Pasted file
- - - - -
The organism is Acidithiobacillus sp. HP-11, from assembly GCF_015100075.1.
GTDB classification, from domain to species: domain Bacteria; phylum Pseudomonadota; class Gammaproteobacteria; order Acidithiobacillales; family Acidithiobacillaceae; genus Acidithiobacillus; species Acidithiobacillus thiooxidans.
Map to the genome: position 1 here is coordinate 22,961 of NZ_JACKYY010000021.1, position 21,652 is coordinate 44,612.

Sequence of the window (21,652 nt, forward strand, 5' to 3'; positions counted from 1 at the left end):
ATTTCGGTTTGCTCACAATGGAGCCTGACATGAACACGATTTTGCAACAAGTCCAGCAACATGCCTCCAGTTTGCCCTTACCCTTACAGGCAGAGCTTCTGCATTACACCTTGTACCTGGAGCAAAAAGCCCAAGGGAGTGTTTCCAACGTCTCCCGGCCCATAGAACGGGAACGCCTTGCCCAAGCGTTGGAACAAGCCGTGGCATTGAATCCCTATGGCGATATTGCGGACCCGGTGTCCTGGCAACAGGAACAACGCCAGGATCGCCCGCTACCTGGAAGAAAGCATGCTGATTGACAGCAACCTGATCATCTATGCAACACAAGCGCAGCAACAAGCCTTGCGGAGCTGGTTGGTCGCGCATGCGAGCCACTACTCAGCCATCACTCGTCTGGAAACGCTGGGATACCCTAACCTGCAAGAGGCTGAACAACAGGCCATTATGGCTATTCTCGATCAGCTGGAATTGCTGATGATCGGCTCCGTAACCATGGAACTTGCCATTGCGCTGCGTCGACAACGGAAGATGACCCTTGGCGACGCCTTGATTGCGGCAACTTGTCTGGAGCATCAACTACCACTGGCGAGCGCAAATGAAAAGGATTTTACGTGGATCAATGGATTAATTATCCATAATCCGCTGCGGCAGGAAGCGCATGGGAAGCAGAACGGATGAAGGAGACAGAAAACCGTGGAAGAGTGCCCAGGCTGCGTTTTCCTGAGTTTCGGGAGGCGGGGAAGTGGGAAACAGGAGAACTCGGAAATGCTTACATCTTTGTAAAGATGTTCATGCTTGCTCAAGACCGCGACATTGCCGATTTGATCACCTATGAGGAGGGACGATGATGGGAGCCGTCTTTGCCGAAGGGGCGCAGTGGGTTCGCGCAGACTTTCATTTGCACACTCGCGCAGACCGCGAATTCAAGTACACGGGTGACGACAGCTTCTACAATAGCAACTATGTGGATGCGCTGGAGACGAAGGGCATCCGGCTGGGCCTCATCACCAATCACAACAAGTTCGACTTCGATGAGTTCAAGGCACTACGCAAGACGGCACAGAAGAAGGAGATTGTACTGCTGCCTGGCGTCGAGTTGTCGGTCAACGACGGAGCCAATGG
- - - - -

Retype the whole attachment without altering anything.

The organism is Acidithiobacillus sp. HP-11, from assembly GCF_015100075.1.
GTDB classification, from domain to species: domain Bacteria; phylum Pseudomonadota; class Gammaproteobacteria; order Acidithiobacillales; family Acidithiobacillaceae; genus Acidithiobacillus; species Acidithiobacillus thiooxidans.
Map to the genome: position 1 here is coordinate 22,961 of NZ_JACKYY010000021.1, position 21,652 is coordinate 44,612.

Sequence of the window (21,652 nt, forward strand, 5' to 3'; positions counted from 1 at the left end):
ATTTCGGTTTGCTCACAATGGAGCCTGACATGAACACGATTTTGCAACAAGTCCAGCAACATGCCTCCAGTTTGCCCTTACCCTTACAGGCAGAGCTTCTGCATTACACCTTGTACCTGGAGCAAAAAGCCCAAGGGAGTGTTTCCAACGTCTCCCGGCCCATAGAACGGGAACGCCTTGCCCAAGCGTTGGAACAAGCCGTGGCATTGAATCCCTATGGCGATATTGCGGACCCGGTGTCCTGGCAACAGGAACAACGCCAGGATCGCCCGCTACCTGGAAGAAAGCATGCTGATTGACAGCAACCTGATCATCTATGCAACACAAGCGCAGCAACAAGCCTTGCGGAGCTGGTTGGTCGCGCATGCGAGCCACTACTCAGCCATCACTCGTCTGGAAACGCTGGGATACCCTAACCTGCAAGAGGCTGAACAACAGGCCATTATGGCTATTCTCGATCAGCTGGAATTGCTGATGATCGGCTCCGTAACCATGGAACTTGCCATTGCGCTGCGTCGACAACGGAAGATGACCCTTGGCGACGCCTTGATTGCGGCAACTTGTCTGGAGCATCAACTACCACTGGCGAGCGCAAATGAAAAGGATTTTACGTGGATCAATGGATTAATTATCCATAATCCGCTGCGGCAGGAAGCGCATGGGAAGCAGAACGGATGAAGGAGACAGAAAACCGTGGAAGAGTGCCCAGGCTGCGTTTTCCTGAGTTTCGGGAGGCGGGGAAGTGGGAAACAGGAGAACTCGGAAATGCTTACATCTTTGTAAAGATGTTCATGCTTGCTCAAGACCGCGACATTGCCGATTTGATCACCTATGAGGAGGGACGATGATGGGAGCCGTCTTTGCCGAAGGGGCGCAGTGGGTTCGCGCAGACTTTCATTTGCACACTCGCGCAGACCGCGAATTCAAGTACACGGGTGACGACAGCTTCTACAATAGCAACTATGTGGATGCGCTGGAGACGAAGGGCATCCGGCTGGGCCTCATCACCAATCACAACAAGTTCGACTTCGATGAGTTCAAGGCACTACGCAAGACGGCACAGAAGAAGGAGATTGTACTGCTGCCTGGCGTCGAGTTGTCGGTCAACGACGGAGCCAATGG